(LifeSiteNews) — On this week’s episode of The Van Maren Show, Jonathon explains how the left is guilty of neocolonialism by pushing the sexual revolution on African countries, while the media falsely accuses the political right of doing the same.
Jonathon begins the program by exploring the mainstream media’s relationship with leftist ideology.
He says that “virtually every single arm of the media” has now taken a side in the culture war, and as such, people can no longer take into account any bias the media would otherwise have had, citing the media’s coverage of LGBT issues and the Ukraine war as examples. According to him, as people realize that the media has an agenda through their coverage of certain issues, they begin to see it in all of their coverage.
The media, Jonathon further contends, acts as the propaganda arm for the sexual revolution, always attempting to explain reality away, double down on a position, and use heightened rhetoric, even though trust in the media has been collapsing.
It is in this context that Jonathon explores the issue of the left’s neocolonialism in the sexual revolution, citing two news stories – one from CNN, the other from the Guardian – on anti-sodomy laws in Africa.
Looking to the CNN article, Jonathon explains that the outlet ran a story which made it seem as if two men were set to be executed for being same-sex attracted in Uganda. Noting that everyone would agree that it would be unjust to execute men for what attracts them, Jonathon points to the context that X, formerly Twitter, gave the story as part of its community notes function.
According to the context given on the social media platform, one of the men was accused of having sexual relations with a disabled man, while the other was accused of committing a sexual act with a 12-year-old child.
Contrasting the difference between the context given to the story on X and the CNN headline, Jonathon states that the difference between the two is “enormous” and invites listeners to consider that the mainstream media has put forward similar narratives for years, shaping public opinion through carefully-worded headlines, through what could be left out of stories, and through what stories they emphasize.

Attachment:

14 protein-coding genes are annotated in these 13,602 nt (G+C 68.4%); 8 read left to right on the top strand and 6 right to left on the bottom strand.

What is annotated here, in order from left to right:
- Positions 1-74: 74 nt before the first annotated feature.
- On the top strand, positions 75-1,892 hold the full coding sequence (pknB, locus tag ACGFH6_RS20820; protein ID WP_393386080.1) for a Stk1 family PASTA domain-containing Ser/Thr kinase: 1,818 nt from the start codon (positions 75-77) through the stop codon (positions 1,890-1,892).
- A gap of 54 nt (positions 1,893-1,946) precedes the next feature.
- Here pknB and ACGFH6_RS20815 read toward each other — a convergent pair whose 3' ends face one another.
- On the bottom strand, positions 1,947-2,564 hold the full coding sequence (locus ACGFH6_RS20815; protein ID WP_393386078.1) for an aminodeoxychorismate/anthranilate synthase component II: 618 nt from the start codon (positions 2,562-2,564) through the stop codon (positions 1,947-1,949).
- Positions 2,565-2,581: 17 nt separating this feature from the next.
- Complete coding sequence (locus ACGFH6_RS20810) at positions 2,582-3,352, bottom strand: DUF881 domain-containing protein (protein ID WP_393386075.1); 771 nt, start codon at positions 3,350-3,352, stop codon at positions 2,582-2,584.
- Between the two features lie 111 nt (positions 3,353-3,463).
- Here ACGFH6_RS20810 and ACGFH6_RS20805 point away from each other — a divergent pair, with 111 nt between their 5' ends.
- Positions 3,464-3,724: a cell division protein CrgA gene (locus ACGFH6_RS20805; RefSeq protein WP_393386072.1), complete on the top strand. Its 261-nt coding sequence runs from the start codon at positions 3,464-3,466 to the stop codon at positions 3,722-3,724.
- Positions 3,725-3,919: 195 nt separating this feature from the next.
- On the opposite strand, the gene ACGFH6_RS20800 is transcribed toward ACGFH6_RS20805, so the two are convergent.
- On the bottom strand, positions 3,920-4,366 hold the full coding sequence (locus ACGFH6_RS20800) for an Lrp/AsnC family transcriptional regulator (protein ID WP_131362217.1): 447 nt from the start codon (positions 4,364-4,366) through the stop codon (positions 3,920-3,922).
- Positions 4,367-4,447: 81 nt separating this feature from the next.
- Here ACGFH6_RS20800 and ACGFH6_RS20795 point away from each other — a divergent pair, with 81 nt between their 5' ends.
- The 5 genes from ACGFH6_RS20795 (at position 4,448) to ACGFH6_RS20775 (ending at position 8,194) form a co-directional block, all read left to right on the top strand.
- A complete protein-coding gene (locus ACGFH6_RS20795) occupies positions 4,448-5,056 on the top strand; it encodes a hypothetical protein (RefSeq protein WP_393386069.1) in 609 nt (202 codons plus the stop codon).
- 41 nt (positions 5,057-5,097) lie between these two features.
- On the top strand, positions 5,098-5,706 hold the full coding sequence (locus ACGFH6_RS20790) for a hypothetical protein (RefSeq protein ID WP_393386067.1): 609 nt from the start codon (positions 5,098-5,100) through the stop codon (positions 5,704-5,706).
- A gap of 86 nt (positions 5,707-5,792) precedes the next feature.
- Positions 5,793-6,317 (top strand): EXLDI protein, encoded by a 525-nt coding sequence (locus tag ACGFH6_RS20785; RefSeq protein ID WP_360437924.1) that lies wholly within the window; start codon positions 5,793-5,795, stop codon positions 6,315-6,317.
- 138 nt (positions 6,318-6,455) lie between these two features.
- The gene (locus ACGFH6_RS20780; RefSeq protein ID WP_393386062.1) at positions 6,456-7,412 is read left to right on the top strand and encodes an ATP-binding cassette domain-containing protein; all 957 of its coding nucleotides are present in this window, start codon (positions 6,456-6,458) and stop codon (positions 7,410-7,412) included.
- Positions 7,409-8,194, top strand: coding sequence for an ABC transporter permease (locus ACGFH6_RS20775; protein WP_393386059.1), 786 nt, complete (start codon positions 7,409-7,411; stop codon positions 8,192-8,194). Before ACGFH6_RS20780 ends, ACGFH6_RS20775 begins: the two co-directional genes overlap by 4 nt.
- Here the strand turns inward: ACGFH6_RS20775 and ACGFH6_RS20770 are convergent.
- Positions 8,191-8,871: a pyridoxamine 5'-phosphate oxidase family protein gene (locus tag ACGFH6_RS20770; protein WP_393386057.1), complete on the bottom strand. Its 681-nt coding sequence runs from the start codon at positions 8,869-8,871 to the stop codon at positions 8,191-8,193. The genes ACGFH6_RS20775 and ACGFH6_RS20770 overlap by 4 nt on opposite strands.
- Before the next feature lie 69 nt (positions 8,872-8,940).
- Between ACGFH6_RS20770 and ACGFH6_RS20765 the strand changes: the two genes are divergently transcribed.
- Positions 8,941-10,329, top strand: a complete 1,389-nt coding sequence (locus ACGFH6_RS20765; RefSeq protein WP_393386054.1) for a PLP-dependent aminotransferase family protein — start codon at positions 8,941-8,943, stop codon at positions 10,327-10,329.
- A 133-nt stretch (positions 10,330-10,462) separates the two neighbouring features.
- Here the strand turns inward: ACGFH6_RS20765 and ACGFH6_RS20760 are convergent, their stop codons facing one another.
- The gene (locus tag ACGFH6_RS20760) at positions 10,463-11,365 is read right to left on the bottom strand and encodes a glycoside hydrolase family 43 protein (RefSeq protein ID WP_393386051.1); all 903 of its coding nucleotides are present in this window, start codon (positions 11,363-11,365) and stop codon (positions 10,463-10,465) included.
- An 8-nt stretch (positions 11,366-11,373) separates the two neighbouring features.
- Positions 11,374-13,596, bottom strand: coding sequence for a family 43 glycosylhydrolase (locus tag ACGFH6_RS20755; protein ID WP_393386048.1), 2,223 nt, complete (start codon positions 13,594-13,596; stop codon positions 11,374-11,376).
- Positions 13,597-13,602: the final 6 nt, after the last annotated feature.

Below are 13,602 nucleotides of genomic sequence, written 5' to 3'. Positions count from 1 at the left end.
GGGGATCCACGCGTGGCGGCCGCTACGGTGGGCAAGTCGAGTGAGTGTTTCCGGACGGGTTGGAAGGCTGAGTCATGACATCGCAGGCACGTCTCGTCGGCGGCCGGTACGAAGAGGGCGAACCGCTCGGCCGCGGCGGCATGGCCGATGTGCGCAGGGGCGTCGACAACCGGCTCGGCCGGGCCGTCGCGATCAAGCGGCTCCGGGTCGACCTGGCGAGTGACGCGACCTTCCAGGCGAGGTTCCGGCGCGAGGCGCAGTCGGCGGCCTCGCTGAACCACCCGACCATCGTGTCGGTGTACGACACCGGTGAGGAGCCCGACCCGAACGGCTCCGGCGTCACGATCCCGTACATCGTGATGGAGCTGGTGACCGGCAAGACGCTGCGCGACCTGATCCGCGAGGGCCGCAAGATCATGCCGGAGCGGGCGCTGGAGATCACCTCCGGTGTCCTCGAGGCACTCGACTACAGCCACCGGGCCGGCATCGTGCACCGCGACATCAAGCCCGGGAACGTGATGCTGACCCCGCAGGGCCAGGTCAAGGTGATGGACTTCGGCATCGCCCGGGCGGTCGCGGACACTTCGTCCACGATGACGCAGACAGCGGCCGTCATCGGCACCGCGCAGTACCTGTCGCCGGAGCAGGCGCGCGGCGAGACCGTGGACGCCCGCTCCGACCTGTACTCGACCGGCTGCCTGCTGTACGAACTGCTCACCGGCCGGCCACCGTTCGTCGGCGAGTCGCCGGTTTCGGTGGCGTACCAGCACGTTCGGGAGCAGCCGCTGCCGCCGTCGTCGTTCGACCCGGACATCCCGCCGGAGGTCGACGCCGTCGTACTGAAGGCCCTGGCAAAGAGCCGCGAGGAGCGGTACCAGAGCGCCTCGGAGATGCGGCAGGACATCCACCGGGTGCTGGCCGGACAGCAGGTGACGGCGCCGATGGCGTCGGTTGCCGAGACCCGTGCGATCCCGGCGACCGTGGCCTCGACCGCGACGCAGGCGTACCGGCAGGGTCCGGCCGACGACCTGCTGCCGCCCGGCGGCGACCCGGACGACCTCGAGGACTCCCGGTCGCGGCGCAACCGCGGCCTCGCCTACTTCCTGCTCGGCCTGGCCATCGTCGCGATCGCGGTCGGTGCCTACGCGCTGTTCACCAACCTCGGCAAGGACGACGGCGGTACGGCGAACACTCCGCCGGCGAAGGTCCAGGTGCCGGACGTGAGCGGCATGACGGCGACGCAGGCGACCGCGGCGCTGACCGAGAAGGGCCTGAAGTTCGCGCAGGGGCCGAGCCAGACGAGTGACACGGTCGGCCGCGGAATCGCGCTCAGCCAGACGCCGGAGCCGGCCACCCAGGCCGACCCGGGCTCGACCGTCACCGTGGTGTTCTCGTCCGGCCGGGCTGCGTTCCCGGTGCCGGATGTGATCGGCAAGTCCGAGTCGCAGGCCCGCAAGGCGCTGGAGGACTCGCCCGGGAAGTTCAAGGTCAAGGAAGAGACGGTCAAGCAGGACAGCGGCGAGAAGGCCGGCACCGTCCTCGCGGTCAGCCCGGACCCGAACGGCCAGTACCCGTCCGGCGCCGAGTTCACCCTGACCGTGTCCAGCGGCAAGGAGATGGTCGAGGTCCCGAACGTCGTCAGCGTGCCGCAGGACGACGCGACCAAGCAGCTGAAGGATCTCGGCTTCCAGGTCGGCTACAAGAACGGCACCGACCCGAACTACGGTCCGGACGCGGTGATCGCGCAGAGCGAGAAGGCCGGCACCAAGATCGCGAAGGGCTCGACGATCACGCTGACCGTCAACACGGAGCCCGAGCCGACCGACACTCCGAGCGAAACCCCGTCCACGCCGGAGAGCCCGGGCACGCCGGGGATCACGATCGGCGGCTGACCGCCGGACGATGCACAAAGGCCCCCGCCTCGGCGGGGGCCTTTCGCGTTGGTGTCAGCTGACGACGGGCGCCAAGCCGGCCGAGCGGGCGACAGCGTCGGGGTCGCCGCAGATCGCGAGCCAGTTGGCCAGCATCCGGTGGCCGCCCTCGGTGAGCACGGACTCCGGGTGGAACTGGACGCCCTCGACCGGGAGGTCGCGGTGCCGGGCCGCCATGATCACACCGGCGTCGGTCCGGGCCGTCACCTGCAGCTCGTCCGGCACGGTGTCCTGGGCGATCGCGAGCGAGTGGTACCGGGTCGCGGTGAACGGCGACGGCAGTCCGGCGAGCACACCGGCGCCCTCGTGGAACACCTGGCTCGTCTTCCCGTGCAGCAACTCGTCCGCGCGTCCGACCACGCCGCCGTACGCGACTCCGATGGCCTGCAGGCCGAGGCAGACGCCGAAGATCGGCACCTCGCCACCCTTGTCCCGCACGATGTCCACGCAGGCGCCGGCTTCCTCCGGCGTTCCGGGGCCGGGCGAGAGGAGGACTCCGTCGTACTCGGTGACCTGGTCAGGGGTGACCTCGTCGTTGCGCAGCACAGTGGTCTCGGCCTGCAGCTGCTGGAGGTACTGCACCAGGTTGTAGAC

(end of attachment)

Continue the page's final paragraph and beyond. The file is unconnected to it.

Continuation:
“What they’re doing is they are attempting to bring the public to the sexual revolution, to curry favor for their ideological causes, to demonize their opponents,” says Jonathon. “They are doing this to us on purpose, and they’ve been doing it for a very, very long time.”
Turning his attention to the Guardian piece, which claims that the “American religious right” was behind the recent stream of anti-sodomy laws in Africa, Jonathon points out that Africans are generally more socially conservative than Americans. According to him, it is “brazen” for the Guardian to claim that the presence of American evangelicals is the cause of the new slew of anti-sodomy laws on the continent.
He also explores several other claims made in the piece, including that the “American religious right” is banning books and LGBT “pride” flags, and thus that evangelical preachers are attempting to use their “domestic level strategy” in Africa.
“This is not just ridiculous; this is obvious propaganda,” says Jonathon. “It is the precise opposite of what’s actually happening.”
Referencing the work of Austin Ruse of the Center for Family and Human Rights (C-FAM) and the work of Nigerian human rights activist Obianuju Ekeocha, Jonathon explains that organizations such as the United Nations (U.N.) are attempting to redefine “human rights” to include issues such as abortion, using terms such as “reproductive health” in treaties and documents to avoid offending Africans. The U.N. also promises aid to countries so long as they accept contraceptives, demands for legalized abortion, and demands for “Western-style sex education.”
“The brazenness… of this level of gaslighting is almost impressive, but I think it needs to be called out because it’s another example of why nobody trusts the press,” says Jonathon.
“I think [there are] real implications to nobody trusting the media, and I think it’s a problem. But when the truth is that rich Western countries are pushing the LGBT agenda [and] abortion [on] developing countries, promising them cash in exchange for their souls, but the headline is … ‘a handful of evangelical preachers run Uganda now’… this stuff needs to be called out.”
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